Payments Canada says it’s making it easier for merchants to offer debit as an alternative to cash thanks to new regulations.

The latest rule called the Exchange of Point-of-Service Delayed Authorization Debit Payment Items for the Purpose of Clearing and Settlement – also known as Rule E5 – announced by Payments Canada titled enables wider use of digital debit payments across the country and offers flexibility through delayed authorization. 

The rule removes the requirement for immediate online connectivity.

Payments Canada first proposed Rule E5 on May 24, 2019, and followed up to public consultation by June 23, 2019. The company announced its implementation on Jan. 30, 2020.

Business models that require quick authorization, such as public transit operators, are a key reason why Rule E5 has been developed, the company says. Beyond transit, it is designed to enable other possible use cases, such as payment at parking meters, payment for vending machine purchases and payment for onboard purchases on airlines and trains.

“We know Canadians want easy, fast, digital payment options and fewer and fewer are carrying cash,” says Andrew McCormack, chief information officer of Payments Canada in the press release. “Modernizing the rules framework for payments in Canada will enable merchants and service providers to deliver on these evolving consumer needs.

While globally Canada leads in debit card use, consumers in Canada have still not been able to pay for certain everyday purchases using their debit cards. This rule is perhaps also developed in response to the evolving needs of Canadians in regards to making payments.

Data from the annual Canadian Payments Methods and Trends Report released by Payments Canada reveals that debit card use continued to outpace cash in 2018. Debit cards were used for approximately 35 per cent more transactions as compared to cash in Canada. People have started to use their debit cards more frequently for their everyday lower value purchases and this trend will only continue with changes to the underlying rule framework, the report noted.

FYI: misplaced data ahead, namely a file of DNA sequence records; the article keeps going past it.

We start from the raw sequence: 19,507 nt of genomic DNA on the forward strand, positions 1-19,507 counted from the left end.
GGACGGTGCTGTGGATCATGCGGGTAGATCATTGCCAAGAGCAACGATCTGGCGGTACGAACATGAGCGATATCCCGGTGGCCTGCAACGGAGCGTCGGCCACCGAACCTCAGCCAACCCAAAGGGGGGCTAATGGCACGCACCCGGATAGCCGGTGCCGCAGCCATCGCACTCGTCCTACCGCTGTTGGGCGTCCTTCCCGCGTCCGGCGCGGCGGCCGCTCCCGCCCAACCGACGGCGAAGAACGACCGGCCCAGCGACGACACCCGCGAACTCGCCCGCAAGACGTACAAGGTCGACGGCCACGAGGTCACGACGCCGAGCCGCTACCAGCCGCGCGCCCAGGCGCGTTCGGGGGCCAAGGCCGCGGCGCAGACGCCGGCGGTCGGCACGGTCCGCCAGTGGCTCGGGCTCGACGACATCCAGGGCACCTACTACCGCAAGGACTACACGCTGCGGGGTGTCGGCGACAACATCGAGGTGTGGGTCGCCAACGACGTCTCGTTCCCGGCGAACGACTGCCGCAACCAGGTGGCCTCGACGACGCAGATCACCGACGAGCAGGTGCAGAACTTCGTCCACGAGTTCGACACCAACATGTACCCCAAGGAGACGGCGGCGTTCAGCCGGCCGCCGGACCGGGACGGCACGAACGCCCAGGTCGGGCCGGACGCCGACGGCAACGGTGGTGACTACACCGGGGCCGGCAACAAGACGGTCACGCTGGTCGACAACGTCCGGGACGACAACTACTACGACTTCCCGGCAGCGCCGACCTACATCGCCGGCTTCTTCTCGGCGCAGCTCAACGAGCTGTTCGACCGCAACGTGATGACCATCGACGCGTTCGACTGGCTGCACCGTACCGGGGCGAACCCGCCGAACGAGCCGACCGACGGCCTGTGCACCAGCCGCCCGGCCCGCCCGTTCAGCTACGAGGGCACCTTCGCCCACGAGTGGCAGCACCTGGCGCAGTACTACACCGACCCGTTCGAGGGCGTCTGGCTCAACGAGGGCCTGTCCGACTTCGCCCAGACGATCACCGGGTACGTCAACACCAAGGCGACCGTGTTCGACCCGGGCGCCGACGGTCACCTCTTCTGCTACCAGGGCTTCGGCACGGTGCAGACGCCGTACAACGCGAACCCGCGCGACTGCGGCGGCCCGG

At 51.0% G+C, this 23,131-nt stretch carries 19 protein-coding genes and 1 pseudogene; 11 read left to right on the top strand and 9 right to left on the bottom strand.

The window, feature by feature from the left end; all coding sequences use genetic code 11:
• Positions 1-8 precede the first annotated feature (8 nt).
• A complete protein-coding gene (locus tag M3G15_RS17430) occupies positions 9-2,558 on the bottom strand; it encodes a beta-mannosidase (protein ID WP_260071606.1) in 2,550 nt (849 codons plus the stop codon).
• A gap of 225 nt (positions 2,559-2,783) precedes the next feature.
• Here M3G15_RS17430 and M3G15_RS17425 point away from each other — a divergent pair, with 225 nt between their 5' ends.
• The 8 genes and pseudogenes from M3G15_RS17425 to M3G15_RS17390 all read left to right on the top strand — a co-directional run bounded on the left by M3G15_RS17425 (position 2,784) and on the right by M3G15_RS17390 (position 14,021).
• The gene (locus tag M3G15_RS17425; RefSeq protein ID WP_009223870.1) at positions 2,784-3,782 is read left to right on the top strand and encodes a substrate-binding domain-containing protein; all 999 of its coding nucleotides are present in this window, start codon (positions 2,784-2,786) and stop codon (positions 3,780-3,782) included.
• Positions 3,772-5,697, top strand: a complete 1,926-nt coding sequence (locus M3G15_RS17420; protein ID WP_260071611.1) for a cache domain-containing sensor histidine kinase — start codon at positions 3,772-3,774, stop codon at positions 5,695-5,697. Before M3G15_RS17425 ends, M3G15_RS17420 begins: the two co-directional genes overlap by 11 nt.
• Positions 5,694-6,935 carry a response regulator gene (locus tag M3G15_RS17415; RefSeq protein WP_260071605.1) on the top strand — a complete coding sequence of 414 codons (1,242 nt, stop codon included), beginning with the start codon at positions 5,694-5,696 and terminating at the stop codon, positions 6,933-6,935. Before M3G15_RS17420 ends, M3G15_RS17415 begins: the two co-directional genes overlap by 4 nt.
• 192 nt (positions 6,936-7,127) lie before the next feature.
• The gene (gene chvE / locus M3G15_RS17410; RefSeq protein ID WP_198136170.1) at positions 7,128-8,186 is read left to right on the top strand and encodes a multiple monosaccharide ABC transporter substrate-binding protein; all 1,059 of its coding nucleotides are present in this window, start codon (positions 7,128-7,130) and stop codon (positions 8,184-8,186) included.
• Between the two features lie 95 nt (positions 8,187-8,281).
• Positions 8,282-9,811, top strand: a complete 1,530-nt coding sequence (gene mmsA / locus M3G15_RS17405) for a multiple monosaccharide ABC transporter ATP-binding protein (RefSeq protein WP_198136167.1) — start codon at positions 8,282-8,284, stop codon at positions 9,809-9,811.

“Rule E5 benefits consumers as it enables the ability to offer debit card use to pay for transit and other services where rapid payment is needed,” said Don Mercer, president of the Consumers Council of Canada. “Canadians stand to benefit from new secure ways to pay. However, as with all payment choices, consumers should become informed on the terms and conditions before choosing any method of payment.”

This rule will enable merchants to more easily offer the debit option as an alternative to cash for small purchases, and also benefit consumers by offering the flexibility through delayed authorization which does not require them to have immediate online connectivity. Since it will enable broader point-of-sale debit card acceptance, Canadian consumers will automatically have more payment options.

Interac welcomes the adoption of this new rule which will support acceptance of debit in a broader range of settings including transit fare payments,” said Kirkland Morris, vice-president, enterprise initiatives and external affairs, Interac in the press release. “Millions of Canadians already use Interac Debit to securely and conveniently pay everyday; by expanding the ability to pay with debit, Interac is focused on ensuring Canadians can pay how they want, where they want and with their own money.”


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